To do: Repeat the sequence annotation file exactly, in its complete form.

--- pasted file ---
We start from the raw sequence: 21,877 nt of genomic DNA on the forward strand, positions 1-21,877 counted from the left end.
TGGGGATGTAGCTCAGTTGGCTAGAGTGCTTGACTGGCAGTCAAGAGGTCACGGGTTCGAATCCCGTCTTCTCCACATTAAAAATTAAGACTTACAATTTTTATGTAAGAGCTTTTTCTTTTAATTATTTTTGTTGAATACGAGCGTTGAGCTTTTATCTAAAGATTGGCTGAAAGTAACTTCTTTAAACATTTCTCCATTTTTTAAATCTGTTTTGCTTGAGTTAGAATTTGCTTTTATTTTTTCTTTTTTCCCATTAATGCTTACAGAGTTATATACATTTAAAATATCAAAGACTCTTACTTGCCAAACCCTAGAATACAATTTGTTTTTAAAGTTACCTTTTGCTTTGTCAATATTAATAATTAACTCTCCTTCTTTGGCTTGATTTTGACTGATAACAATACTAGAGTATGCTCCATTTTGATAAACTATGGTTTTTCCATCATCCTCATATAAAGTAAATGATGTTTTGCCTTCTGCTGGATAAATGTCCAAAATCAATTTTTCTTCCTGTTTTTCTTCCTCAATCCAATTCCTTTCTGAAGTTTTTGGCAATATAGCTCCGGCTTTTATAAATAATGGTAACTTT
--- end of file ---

We start from the raw sequence: 21,877 nt of genomic DNA on the forward strand, positions 1-21,877 counted from the left end.
TGGGGATGTAGCTCAGTTGGCTAGAGTGCTTGACTGGCAGTCAAGAGGTCACGGGTTCGAATCCCGTCTTCTCCACATTAAAAATTAAGACTTACAATTTTTATGTAAGAGCTTTTTCTTTTAATTATTTTTGTTGAATACGAGCGTTGAGCTTTTATCTAAAGATTGGCTGAAAGTAACTTCTTTAAACATTTCTCCATTTTTTAAATCTGTTTTGCTTGAGTTAGAATTTGCTTTTATTTTTTCTTTTTTCCCATTAATGCTTACAGAGTTATATACATTTAAAATATCAAAGACTCTTACTTGCCAAACCCTAGAATACAATTTGTTTTTAAAGTTACCTTTTGCTTTGTCAATATTAATAATTAACTCTCCTTCTTTGGCTTGATTTTGACTGATAACAATACTAGAGTATGCTCCATTTTGATAAACTATGGTTTTTCCATCATCCTCATATAAAGTAAATGATGTTTTGCCTTCTGCTGGATAAATGTCCAAAATCAATTTTTCTTCCTGTTTTTCTTCCTCAATCCAATTCCTTTCTGAAGTTTTTGGCAATATAGCTCCGGCTTTTATAAATAATGGTAACTTT